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PHX Finalizing Sky Train

Rendering of the new PHX Sky Train at Phoenix Sky Harbor International Airport
Final testing is under way for the new PHX Sky Train at Phoenix Sky Harbor International Airport. © Bob Perzel

A new automated people mover will carry about 2.5 million riders per year to the nation’s ninth-busiest airport, easing curb congestion.

January 29, 2013 —Phoenix Sky Harbor International Airport is in the final testing stages of the PHX Sky Train, an automated people mover (APM) system that will eventually shuttle passengers along a 1.7 mi route that begins at an intermodal ground transportation center at 44th Street and ends at Terminal 4, the airport’s busiest terminal.

The tight site at the nation’s ninth-busiest airport and the difficult soils weren’t the only challenges that engineers faced in designing and building the PHX Sky Train. By far the best route for the guideway required a 340 ft bridge to span the airport’s busy Taxiway Romeo, designed for large Class V aircraft with wingspans of more than 200 ft.

“The biggest challenge was it’s never really been done over an active taxiway,” says Mark Pilwallis, P.E., S.E., a senior project manager for Gannett Fleming, Inc., in Phoenix. “So we had to work a lot with the FAA [Federal Aviation Administration] just to develop criteria that they would find acceptable.” 

 Rendering of the sleek 44th Street Station linking to an intermodal center

The sleek 44th Street Station links to an intermodal center.
© Bob Perzel

Although engineers first considered going under the taxiway, that option actually had several serious disadvantages. A complex underground environment of utilities meant that the underground option wouldn’t be less costly. Additionally, the elevated APM system had to connect to Terminal 4 at level 3 to provide the airport with the most efficient operation.

“We were really limited in where we could put the Terminal 4 station,” Pilwallis says. “We wanted [the station] to be elevated … so we can easily [bring] the passengers right into the passenger level. If we went under Taxiway Romeo, we couldn’t get up high enough to get to where we wanted the Terminal 4 station. But if we went over Romeo, the geometry of the profile coming into the station was pretty nice. So that drove the decision. “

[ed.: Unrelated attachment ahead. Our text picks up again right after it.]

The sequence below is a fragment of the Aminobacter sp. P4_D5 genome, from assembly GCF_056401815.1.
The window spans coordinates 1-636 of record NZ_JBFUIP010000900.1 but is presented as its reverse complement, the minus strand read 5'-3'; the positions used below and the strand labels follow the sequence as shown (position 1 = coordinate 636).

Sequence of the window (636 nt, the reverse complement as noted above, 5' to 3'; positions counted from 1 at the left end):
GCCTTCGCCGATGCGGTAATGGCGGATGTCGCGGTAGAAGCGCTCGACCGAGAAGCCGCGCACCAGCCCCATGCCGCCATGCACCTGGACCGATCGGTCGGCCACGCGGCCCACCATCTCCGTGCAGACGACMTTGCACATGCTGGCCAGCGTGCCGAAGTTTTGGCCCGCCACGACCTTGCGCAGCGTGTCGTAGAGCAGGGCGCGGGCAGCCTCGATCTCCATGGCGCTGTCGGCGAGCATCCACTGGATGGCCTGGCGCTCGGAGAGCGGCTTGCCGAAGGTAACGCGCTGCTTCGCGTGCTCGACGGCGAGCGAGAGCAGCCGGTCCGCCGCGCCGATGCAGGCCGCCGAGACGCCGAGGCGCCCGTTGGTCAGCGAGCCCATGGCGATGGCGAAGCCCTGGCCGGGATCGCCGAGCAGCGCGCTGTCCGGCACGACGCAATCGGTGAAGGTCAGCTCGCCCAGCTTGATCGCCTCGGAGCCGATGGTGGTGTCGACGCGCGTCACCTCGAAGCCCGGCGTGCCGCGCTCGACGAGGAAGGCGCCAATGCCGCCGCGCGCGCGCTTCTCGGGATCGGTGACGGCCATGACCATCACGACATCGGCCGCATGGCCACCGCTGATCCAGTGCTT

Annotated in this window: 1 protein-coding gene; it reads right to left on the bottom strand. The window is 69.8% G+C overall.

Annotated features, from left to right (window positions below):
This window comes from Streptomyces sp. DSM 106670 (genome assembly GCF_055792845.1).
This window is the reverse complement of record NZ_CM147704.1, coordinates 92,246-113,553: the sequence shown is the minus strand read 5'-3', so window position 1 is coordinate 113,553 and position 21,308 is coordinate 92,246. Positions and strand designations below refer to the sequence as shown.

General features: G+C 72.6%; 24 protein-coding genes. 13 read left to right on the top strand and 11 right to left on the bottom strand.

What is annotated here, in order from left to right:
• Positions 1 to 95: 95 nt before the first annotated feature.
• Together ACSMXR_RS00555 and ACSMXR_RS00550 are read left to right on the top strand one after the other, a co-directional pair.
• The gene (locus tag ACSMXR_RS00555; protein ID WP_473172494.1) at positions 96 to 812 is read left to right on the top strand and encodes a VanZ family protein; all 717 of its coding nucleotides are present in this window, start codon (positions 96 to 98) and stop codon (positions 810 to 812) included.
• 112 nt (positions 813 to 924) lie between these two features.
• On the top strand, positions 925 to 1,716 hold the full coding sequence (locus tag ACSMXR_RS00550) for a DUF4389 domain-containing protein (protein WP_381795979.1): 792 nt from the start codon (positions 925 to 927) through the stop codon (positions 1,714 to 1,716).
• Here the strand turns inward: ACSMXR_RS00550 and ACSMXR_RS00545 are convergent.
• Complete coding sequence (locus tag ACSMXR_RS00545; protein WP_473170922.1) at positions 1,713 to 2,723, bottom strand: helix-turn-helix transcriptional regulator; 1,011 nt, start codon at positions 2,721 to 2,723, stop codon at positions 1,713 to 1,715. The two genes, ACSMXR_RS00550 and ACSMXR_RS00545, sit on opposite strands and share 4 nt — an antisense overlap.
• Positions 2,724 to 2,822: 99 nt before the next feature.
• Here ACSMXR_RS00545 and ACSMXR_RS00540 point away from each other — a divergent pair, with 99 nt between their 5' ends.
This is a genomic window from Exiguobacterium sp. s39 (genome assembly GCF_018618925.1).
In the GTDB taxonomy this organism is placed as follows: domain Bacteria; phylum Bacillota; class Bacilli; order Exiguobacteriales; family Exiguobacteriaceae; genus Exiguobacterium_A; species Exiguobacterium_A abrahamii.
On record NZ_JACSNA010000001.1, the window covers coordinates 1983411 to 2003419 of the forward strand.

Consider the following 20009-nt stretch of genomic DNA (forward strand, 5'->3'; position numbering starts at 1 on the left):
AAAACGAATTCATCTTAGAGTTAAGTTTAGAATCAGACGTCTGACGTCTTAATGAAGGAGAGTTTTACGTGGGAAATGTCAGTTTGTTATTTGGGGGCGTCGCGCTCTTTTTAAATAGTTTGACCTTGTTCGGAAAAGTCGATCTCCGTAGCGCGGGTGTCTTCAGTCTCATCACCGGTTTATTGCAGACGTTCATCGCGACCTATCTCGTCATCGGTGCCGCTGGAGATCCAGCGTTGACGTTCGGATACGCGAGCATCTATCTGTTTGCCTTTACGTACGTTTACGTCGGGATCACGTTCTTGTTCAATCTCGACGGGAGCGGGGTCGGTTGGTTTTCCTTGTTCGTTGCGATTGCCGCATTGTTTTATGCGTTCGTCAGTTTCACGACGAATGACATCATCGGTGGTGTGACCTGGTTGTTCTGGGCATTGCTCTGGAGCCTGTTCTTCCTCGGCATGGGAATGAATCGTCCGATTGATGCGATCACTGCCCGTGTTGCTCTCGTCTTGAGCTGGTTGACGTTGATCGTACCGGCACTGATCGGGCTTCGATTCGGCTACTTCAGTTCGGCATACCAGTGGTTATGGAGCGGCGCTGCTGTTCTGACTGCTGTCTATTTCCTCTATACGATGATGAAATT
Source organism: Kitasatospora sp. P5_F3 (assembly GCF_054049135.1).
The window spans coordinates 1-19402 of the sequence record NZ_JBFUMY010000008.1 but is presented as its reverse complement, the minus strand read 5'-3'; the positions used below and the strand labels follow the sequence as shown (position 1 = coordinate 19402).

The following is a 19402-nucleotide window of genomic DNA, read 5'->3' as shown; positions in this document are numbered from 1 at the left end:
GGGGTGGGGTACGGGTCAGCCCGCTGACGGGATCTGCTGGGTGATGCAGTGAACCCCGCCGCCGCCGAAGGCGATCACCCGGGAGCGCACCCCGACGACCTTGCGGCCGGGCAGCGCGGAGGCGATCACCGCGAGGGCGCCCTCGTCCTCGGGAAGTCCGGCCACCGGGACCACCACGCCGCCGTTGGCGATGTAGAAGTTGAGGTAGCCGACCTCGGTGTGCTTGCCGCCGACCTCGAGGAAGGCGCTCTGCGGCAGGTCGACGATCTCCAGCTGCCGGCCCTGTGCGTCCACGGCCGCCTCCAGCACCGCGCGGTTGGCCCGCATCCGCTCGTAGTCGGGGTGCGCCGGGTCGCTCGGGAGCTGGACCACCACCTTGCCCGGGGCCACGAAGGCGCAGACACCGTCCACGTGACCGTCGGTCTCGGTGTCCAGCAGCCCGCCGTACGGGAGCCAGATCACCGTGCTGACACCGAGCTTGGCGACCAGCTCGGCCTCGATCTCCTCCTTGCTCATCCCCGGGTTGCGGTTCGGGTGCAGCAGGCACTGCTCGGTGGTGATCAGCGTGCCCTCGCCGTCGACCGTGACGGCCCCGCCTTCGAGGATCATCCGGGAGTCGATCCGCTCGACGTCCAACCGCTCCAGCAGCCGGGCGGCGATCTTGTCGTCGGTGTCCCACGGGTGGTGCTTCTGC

The team was initially concerned about reaction from the FAA but found it to be supportive. Team members were instructed to develop and present detailed design criteria, which were ultimately approved by FAA technical reviewers. A minimum bridge vertical clearance height of 75 ft was determined to allow adequate tail clearance for a Class V aircraft with a nose landing-gear failure.

The approval process for the bridge was approximately six months and included consultations with control tower personnel and airline representatives. The project was delivered through a construction manager at risk method, the construction manager was brought on board after roughly 30 percent of the design was complete. That proved to be a great benefit to the project.

 Rendering of the guideway connecting to Terminal 4 on the third level

The guideway connects to Terminal 4 on the third level, bringing
riders into the airport on the passenger level. © Gannett Fleming,

Early plans called for a segmental concrete bridge over the taxiway to minimize the closure to a maximum of two months. The contractor suggested that a cast-in-place bridge, while expanding the taxiway closure to six months, would also save $1 million. Airport officials accepted a six-month closure during the slower summer season for a cost savings of $1 million.

“Once we got past all the approvals, the biggest challenge of the bridge design was creating something that could be built in a really tight environment,” Pilwallis says. “Most airports aren’t laid out with the thought of putting a transit system through it later. And it’s fairly congested as you come through there.”